Rawlings’ regime, the Provisional National Defence Council (PNDC), turned out to be anything but provisional: it stayed, unelected, and largely unloved, for a decade. The PNDC failed to build popular support for two main reasons: first, it was democratically unaccountable. Second, after 1983 an International Monetary Fund-supported ‘economic recovery programme’ led to increased economic hardships for most ‘ordinary’ Ghanaians.
Multi-party democracy returned in 1993, following a referendum a year earlier. An overwhelming majority voted for a return to the political system that Rawlings overthrew in 1981. To remain in power, Rawlings moved ideologically from being a fiery revolutionary to a politician adept at winning elections. He did this by convincing a majority of Ghanaians that he was a strong and capable leader who would build Ghana’s prosperity and security. Rawlings was elected president in relatively free and fair elections in 1992 and again in 1996. He was constitutionally bound to step down after two four-year presidential terms, which he did.
Following Rawlings’ presidency, multi-party democracy has thrived in Ghana. According to the US National Intelligence Council: ‘Following two decades of rule under Jerry Rawlings, Ghana … emerged as one of Africa’s most liberal and vibrant democracies, reclaiming a position of political leadership on the continent’. Freedom House designated Ghana as ‘free’ in 2022: one of a handful of Africa’s 54 countries so described.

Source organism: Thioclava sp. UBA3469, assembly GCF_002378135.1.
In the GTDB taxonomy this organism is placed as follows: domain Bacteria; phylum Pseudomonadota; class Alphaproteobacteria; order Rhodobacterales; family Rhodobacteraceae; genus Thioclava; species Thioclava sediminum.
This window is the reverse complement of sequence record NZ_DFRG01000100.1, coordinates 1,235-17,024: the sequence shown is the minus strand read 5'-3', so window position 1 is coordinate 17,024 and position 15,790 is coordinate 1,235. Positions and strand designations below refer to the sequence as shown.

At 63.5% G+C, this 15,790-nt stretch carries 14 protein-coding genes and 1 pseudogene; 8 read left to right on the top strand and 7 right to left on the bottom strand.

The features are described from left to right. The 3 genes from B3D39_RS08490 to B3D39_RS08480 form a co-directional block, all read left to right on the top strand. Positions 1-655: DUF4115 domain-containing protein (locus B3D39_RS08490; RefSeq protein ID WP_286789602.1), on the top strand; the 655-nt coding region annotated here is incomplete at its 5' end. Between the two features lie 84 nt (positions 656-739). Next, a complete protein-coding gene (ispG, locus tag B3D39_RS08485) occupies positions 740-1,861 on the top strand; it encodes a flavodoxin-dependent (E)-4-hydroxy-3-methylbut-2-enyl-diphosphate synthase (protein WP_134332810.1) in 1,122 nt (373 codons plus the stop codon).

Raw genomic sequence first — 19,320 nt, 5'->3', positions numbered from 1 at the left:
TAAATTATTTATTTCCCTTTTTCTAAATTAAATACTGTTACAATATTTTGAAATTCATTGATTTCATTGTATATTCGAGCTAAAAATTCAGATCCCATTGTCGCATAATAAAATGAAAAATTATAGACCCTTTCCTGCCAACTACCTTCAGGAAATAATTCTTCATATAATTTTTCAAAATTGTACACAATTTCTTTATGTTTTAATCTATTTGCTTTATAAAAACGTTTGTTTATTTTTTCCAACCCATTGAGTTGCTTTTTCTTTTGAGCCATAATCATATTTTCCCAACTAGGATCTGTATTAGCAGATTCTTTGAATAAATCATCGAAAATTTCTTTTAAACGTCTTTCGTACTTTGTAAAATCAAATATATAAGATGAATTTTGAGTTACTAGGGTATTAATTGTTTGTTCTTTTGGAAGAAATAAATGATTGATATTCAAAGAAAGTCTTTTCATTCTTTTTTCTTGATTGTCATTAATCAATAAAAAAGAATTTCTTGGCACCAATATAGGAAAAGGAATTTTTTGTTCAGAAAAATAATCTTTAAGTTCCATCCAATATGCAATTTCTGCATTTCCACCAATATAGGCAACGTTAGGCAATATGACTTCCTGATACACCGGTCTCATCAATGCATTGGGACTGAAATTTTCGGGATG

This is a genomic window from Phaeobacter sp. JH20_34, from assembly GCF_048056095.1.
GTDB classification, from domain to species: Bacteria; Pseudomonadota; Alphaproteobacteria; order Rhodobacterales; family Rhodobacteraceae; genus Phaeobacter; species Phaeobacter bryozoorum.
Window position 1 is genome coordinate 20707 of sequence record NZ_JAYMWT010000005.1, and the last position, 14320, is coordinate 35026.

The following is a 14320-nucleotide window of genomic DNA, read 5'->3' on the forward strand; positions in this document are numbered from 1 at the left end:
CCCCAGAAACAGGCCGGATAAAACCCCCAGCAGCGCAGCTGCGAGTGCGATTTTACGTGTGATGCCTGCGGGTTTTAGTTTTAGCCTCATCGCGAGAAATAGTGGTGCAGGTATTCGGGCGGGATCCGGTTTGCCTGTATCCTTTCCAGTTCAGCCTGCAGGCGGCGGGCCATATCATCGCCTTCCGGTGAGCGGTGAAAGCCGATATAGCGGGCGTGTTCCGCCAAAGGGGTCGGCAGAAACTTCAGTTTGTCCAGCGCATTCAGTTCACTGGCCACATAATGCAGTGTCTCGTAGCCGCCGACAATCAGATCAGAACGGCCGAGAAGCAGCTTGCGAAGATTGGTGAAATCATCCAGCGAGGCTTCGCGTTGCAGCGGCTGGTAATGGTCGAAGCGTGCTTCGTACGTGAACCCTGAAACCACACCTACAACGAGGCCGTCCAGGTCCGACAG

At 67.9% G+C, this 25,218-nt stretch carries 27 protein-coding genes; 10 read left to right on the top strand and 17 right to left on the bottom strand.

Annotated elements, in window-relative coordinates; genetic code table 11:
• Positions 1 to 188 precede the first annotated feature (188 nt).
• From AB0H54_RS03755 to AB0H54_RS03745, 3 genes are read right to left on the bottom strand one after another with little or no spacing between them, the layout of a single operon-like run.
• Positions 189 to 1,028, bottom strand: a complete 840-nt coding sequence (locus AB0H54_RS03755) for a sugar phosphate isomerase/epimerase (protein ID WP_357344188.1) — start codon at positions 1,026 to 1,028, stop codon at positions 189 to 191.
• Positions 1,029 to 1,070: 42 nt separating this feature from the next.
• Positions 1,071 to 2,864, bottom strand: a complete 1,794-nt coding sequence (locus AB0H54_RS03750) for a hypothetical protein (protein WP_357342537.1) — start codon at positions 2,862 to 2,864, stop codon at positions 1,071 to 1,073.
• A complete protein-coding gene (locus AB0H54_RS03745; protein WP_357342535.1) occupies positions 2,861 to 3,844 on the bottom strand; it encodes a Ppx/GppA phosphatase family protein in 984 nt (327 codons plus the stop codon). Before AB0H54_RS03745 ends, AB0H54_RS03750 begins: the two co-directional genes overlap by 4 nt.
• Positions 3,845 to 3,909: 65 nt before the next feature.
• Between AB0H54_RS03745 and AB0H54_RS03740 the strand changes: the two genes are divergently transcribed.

A revolution voted out
Rawlings’ revolutionary populism did not develop as he envisaged: a popular democracy, with a pyramidal structure emanating from the grassroots and culminating in a popularly elected national people’s parliament. Instead, the country returned to multi-party democracy, the political system he overthrew so disdainfully in 1981.
It could be that Rawlings’ lacked the ideological and institutional capacity to develop a viable popular democracy. The nature of his preferred political system was not clarified, and most Ghanaians failed to understand what he sought to develop. His fuzzy desire to craft a new political system was no match for the wish of opposition forces – both internal and external – to return to multi-party democracy. They knew what they wanted, he did not.
Rawlings died in November 2020, reportedly of covid-19, and his political legacy divides Ghanaians. Some regard him as a reprehensible military dictator, who presided over a lengthy period of significant political oppression involving disappearances and incarceration of opposition figures, substantial media repression, and a ‘culture of silence’.